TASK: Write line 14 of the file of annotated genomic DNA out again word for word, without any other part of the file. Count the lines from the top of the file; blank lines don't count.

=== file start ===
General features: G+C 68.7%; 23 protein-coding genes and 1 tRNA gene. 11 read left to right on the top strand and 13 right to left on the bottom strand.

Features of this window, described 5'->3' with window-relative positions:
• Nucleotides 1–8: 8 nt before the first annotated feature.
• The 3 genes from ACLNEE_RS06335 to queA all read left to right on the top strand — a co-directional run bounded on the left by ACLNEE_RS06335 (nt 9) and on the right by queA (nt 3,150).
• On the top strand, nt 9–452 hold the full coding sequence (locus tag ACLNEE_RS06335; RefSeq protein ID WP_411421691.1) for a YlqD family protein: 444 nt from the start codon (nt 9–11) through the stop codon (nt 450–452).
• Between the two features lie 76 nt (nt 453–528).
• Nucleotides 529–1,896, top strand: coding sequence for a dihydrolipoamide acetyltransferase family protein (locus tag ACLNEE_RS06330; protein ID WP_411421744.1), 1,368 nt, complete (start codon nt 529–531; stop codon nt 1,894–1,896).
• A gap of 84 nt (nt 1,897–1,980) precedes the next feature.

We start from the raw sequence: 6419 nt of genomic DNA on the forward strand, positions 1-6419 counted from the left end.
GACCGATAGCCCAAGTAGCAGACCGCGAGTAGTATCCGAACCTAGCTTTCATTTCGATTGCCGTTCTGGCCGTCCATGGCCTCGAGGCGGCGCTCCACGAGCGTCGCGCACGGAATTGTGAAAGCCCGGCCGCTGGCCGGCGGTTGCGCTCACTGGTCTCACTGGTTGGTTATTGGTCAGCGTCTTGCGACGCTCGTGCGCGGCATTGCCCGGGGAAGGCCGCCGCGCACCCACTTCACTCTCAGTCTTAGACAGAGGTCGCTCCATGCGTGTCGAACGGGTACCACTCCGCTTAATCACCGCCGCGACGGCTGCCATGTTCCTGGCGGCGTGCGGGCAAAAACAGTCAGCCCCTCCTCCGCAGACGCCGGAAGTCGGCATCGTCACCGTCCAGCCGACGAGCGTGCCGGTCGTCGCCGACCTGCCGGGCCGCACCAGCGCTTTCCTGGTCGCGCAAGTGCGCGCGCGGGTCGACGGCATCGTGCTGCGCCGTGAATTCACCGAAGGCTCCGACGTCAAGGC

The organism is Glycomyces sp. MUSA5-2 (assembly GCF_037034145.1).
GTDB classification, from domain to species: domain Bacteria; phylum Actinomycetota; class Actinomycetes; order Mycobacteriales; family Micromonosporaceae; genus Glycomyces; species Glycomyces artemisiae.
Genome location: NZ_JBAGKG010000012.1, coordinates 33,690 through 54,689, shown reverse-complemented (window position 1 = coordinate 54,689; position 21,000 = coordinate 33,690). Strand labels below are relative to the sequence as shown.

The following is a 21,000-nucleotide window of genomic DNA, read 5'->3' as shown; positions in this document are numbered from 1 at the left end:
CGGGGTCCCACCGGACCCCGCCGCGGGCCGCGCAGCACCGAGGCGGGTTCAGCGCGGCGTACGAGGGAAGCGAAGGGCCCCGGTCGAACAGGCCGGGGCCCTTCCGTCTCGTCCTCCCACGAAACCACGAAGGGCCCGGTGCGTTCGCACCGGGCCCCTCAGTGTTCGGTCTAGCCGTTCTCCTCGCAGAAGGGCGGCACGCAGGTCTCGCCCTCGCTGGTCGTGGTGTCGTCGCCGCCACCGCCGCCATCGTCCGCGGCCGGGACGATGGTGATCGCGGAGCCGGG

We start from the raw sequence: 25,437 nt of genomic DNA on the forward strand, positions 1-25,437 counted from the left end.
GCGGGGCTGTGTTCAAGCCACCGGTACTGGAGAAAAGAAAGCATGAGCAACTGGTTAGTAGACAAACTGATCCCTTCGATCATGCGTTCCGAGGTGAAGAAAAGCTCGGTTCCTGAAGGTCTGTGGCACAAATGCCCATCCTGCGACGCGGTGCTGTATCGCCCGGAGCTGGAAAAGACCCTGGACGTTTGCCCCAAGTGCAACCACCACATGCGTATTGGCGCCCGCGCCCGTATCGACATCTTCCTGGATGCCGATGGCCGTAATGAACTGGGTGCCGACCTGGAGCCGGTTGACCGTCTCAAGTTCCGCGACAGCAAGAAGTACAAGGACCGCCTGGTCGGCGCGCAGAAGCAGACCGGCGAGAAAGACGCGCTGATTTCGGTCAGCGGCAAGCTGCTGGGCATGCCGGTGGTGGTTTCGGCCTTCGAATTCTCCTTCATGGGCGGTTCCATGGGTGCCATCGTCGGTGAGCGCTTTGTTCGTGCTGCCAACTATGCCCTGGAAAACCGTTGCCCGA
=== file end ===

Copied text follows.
The following is a 21,000-nucleotide window of genomic DNA, read 5'->3' as shown; positions in this document are numbered from 1 at the left end: